The high number of people who "don't understand", say the researchers, "does
not signal an under-educated populace unversed in the meaning of democracy.
Instead, we see other possibilities. Some citizens may be genuinely confused
when trying to reconcile an observed gap between Zimbabwe's formal multiparty
constitution and ZANU-PF practices of suppressing all viable opposition.
Other people may be concerned that multiparty competition in Zimbabwe is
leading in a violent direction, which they do not welcome. Finally, in a
heated political atmosphere, many people may seek safe positions on
controversial questions by opting for noncommittal responses."
"Zimbabweans apparently do not confuse a tightly controlled dominant-party
system with a fully functioning liberal democracy. They are able to
recognize that all is not well with the operation of their political system..
For example, respondents express very low levels of satisfaction with "the
way democracy actually works in this country' (37 percent)".
short, people seem to recognize that the regime that is consolidating in
Zimbabwe is either a sham democracy or something other than a
60 percent of respondents declare themselves
"independent, undecided, or apolitical. In an election, their allegiance
would be up for grabs by either of the main political parties."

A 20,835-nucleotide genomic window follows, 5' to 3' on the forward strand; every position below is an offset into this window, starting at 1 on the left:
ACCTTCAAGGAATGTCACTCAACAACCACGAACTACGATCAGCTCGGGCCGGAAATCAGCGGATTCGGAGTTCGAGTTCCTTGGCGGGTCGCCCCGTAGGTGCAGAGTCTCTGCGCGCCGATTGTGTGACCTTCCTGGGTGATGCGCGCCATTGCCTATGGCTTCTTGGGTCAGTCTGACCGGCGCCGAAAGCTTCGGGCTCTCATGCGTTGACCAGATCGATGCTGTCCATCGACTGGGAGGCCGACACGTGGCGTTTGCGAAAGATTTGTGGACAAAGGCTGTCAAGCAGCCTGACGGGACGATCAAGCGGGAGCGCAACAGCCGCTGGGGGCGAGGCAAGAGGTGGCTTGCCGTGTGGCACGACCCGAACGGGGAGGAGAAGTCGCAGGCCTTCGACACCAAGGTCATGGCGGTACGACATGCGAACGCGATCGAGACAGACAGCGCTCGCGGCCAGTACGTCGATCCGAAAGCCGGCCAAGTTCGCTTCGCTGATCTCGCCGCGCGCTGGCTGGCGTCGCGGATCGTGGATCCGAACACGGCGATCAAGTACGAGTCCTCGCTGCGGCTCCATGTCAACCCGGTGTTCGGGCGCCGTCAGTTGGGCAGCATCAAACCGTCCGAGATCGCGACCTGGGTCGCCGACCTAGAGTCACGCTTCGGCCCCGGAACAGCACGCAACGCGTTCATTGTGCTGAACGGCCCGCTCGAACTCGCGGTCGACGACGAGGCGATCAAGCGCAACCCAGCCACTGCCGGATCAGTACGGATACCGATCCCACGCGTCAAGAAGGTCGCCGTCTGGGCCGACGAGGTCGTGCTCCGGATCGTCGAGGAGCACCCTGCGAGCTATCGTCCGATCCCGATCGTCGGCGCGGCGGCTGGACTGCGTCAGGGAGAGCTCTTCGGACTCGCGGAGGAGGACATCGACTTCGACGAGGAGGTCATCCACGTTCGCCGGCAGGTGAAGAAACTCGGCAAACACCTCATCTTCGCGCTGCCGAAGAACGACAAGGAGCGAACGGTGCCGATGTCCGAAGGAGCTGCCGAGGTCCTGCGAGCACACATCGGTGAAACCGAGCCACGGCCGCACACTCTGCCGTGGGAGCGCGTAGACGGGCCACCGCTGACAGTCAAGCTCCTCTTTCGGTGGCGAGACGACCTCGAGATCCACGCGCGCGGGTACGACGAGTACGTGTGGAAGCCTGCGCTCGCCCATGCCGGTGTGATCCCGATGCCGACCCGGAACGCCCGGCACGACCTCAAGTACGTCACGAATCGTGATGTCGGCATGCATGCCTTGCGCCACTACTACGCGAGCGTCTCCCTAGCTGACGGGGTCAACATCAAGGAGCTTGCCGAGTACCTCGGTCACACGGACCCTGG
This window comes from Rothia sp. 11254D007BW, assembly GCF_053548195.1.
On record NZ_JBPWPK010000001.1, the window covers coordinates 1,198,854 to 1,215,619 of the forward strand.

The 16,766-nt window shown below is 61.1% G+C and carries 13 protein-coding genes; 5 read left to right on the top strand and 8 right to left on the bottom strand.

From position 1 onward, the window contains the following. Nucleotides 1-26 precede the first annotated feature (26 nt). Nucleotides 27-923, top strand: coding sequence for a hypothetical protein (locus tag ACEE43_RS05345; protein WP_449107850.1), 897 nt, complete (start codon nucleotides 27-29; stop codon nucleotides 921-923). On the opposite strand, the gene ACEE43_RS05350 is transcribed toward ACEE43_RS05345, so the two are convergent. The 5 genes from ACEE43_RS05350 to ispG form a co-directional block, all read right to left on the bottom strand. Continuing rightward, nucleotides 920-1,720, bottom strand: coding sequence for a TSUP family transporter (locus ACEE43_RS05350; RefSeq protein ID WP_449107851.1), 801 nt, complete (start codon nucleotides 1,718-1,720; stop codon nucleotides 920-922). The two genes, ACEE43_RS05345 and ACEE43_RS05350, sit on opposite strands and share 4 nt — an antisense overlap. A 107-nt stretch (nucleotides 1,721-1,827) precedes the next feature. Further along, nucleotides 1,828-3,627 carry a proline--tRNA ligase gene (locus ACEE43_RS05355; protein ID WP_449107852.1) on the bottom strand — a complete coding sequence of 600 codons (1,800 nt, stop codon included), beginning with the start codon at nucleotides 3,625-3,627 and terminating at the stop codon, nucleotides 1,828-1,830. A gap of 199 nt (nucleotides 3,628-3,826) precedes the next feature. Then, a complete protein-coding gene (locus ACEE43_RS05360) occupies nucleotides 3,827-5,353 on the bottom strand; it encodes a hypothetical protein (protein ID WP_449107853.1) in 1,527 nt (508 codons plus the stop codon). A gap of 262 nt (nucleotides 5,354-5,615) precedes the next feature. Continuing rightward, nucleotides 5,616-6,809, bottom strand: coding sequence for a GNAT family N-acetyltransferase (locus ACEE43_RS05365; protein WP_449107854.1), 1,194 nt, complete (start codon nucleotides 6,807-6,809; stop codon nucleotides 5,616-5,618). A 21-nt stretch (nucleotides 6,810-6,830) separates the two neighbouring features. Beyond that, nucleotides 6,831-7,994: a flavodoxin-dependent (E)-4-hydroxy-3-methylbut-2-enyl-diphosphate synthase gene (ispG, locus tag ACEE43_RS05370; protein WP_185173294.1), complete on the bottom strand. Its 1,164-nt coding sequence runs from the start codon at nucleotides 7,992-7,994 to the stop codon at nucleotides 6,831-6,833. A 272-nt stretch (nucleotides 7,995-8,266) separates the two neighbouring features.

"Among the minority who declare a partisan identity in Zimbabwe,
which parties do they follow? In April 2004, more survey respondents were
willing to say that they identify with ZANU-PF (30 percent) than with MDC
(10 percent). (Thus) overt support for the ruling party has not increased
since 1999 (when 29 percent felt close), whereas MDC support has doubled
(from a barely perceptible 5 percent)."
Sympathy for political
parties varies according to population group: "First is age: while ZANU-PF
tends to draw older voters, MDC is more attractive to the young. Second is
residential location: while ZANU-PF has established its base in the
countryside, the urban areas are more likely to lean to opposition parties.
Third is region SWhereas ZANU-PF has a firm grip on the three Mashonaland
provinces, MDC controls Bulawayo and has made significant inroads into
Midlands, Manicaland and Matabeleland South."
caution: "It is essential to bear in mind, however, that the majority of
interviewees preferred to keep secret their partisan attachments. This was
especially true in Harare, Bulawayo, and the Matabeleland provinces, where
recent election results suggest that many MDC supporters concealed their true
preferences in the survey."
The study says the "paradox" between
the widespread perception of an eroding economy and standards of living and
the approval rate for the president is due to a mix of fear and
"There is no doubt that political fear is rampant in
Zimbabwe. More than four out of five of the country's citizens (83 percent)
say that, often or always, "people have to be careful what they say about
politics". This is a shameful record on a continent that has undergone a
flowering of political openness since 1990. S To put the same point another
way, only one out of twenty Zimbabweans (5 percent) feels free enough to say